Kristin is married and has a 3 year old son named Easton. In her free time, she enjoys being outdoors with her family watching her husband and son play golf and hiking with their dogs.

Welcome to VMRC, Kristin! We are happy to have you!

 

 

 

Understand, Prevent and Treat Dizziness

July 12, 2018

At some point in our lives, most of us will experience dizziness. Such episodes can last for varying durations and have many different acute or chronic causes. But being dizzy is not a normal part of aging and can quickly become a safety issue, especially among older adults who are more prone to accidental injury and death when they fall. Dizziness may also indicate a range of underlying problems, so it’s important to seek a correct medical diagnosis and treatment.

What is Dizziness?

The term dizziness can mean different things to different people. Dr. Jonathan D. Shenk, Founder of Valley Family & Elder Care, defines the symptoms of dizziness below. Sufferers may experience one or more symptoms:

  • Vertigo
  • Feeling faint
  • Unsteadiness
  • Room spinning
  • Loss of balance
  • Visual disturbances
  • Sick to stomach
  • Heart palpitations
  • Weakness
  • Fatigue
  • Low blood pressure

Many people are confused about the terms dizziness and vertigo. “Vertigo is the feeling that you or the environment around you is moving when it’s not,” says Dr. Shenk. “It’s a sensation of movement when you’re not actually moving. It can be a feeling of swaying, rocking, spinning or tilting. It’s a symptom of dizziness and not a diagnosis in itself.”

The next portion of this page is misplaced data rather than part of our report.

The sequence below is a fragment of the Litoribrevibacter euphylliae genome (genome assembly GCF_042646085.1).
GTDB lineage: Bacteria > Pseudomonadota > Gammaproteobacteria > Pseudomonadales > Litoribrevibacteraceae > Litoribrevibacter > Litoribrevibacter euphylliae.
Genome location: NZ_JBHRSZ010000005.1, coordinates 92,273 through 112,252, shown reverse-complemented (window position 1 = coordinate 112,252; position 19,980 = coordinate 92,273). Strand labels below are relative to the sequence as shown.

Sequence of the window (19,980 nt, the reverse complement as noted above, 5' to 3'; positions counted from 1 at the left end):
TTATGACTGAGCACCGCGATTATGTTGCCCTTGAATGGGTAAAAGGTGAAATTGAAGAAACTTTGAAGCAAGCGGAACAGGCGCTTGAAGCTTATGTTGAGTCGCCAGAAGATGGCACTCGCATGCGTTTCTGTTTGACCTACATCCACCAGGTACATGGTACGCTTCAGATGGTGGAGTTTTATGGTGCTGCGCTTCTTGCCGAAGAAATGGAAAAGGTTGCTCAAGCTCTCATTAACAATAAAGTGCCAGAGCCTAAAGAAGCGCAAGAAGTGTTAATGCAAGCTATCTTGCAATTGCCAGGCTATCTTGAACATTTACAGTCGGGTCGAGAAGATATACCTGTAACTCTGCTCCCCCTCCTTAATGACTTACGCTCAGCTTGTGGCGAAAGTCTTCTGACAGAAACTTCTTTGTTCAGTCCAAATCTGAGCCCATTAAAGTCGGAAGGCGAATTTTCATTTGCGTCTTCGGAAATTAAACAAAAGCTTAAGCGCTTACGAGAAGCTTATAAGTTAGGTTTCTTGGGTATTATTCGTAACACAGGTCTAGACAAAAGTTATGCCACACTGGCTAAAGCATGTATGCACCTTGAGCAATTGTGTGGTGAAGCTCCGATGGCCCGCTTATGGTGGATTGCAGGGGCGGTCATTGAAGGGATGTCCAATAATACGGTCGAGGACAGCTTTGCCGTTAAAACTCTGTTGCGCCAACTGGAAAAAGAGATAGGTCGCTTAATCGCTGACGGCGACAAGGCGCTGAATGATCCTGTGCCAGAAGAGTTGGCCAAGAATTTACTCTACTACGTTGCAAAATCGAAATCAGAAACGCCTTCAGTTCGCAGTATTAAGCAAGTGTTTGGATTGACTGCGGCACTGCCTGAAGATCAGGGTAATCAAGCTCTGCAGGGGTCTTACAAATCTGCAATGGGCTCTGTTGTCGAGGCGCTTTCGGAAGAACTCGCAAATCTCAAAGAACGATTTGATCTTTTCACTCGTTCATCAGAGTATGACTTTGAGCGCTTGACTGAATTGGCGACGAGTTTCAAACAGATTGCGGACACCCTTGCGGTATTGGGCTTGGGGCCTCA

What to do if you feel dizzy

“If you experience vertigo specifically or dizziness generally, stop moving and focus your gaze on something,” suggests Rosemary Good, Physical Therapist for Vertigo and Dizziness at VMRC. “If you are standing, hold on to something, then sit down or lie down so that you reduce your risk of falling while the episode is occuring.” Moving slowly when changing positions also helps minimize symptoms of dizziness because it allows your blood pressure to adjust more gradually. If you experience chronic dizziness, consider consistently using assistive devices to reduce the risk of falling, and be sure to get checked by your physician.

Causes of dizziness

Dizziness can be caused by something as simple and straightforward to fix as dehydration or as serious as a defective heart valve. Other causes are an arrhythmia, hyperventilation, orthostatic hypotension, stress tension fatigue, vasovagal syndrome, vestibular dysfunction, inner ear infection, Meniere’s disease, cervical spinal issues, stroke, tumor and disruption of blood flow. Dizziness is a common side effect of many medications or combinations of medications.